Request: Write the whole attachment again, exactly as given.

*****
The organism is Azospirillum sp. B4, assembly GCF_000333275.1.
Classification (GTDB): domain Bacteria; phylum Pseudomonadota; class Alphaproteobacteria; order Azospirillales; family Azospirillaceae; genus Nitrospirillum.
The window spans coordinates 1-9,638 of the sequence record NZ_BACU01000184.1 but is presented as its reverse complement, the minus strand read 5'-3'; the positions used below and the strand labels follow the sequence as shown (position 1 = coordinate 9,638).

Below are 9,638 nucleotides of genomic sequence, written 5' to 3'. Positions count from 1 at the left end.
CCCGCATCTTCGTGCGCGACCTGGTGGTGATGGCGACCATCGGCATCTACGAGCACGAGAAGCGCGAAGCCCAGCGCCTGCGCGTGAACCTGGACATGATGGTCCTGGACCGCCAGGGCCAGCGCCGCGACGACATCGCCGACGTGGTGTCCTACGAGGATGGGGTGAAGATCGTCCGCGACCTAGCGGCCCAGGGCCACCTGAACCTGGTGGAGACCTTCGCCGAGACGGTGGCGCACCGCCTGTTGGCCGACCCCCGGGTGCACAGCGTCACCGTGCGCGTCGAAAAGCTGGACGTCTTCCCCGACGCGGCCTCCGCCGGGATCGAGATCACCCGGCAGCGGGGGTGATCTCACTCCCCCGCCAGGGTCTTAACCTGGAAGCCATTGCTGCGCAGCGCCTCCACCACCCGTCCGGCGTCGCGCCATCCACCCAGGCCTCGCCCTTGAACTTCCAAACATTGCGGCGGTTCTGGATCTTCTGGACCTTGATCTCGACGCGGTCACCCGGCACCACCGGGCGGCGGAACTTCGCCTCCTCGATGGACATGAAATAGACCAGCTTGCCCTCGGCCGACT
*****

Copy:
The organism is Azospirillum sp. B4, assembly GCF_000333275.1.
Classification (GTDB): domain Bacteria; phylum Pseudomonadota; class Alphaproteobacteria; order Azospirillales; family Azospirillaceae; genus Nitrospirillum.
The window spans coordinates 1-9,638 of the sequence record NZ_BACU01000184.1 but is presented as its reverse complement, the minus strand read 5'-3'; the positions used below and the strand labels follow the sequence as shown (position 1 = coordinate 9,638).

Below are 9,638 nucleotides of genomic sequence, written 5' to 3'. Positions count from 1 at the left end.
CCCGCATCTTCGTGCGCGACCTGGTGGTGATGGCGACCATCGGCATCTACGAGCACGAGAAGCGCGAAGCCCAGCGCCTGCGCGTGAACCTGGACATGATGGTCCTGGACCGCCAGGGCCAGCGCCGCGACGACATCGCCGACGTGGTGTCCTACGAGGATGGGGTGAAGATCGTCCGCGACCTAGCGGCCCAGGGCCACCTGAACCTGGTGGAGACCTTCGCCGAGACGGTGGCGCACCGCCTGTTGGCCGACCCCCGGGTGCACAGCGTCACCGTGCGCGTCGAAAAGCTGGACGTCTTCCCCGACGCGGCCTCCGCCGGGATCGAGATCACCCGGCAGCGGGGGTGATCTCACTCCCCCGCCAGGGTCTTAACCTGGAAGCCATTGCTGCGCAGCGCCTCCACCACCCGTCCGGCGTCGCGCCATCCACCCAGGCCTCGCCCTTGAACTTCCAAACATTGCGGCGGTTCTGGATCTTCTGGACCTTGATCTCGACGCGGTCACCCGGCACCACCGGGCGGCGGAACTTCGCCTCCTCGATGGACATGAAATAGACCAGCTTGCCCTCGGCCGACT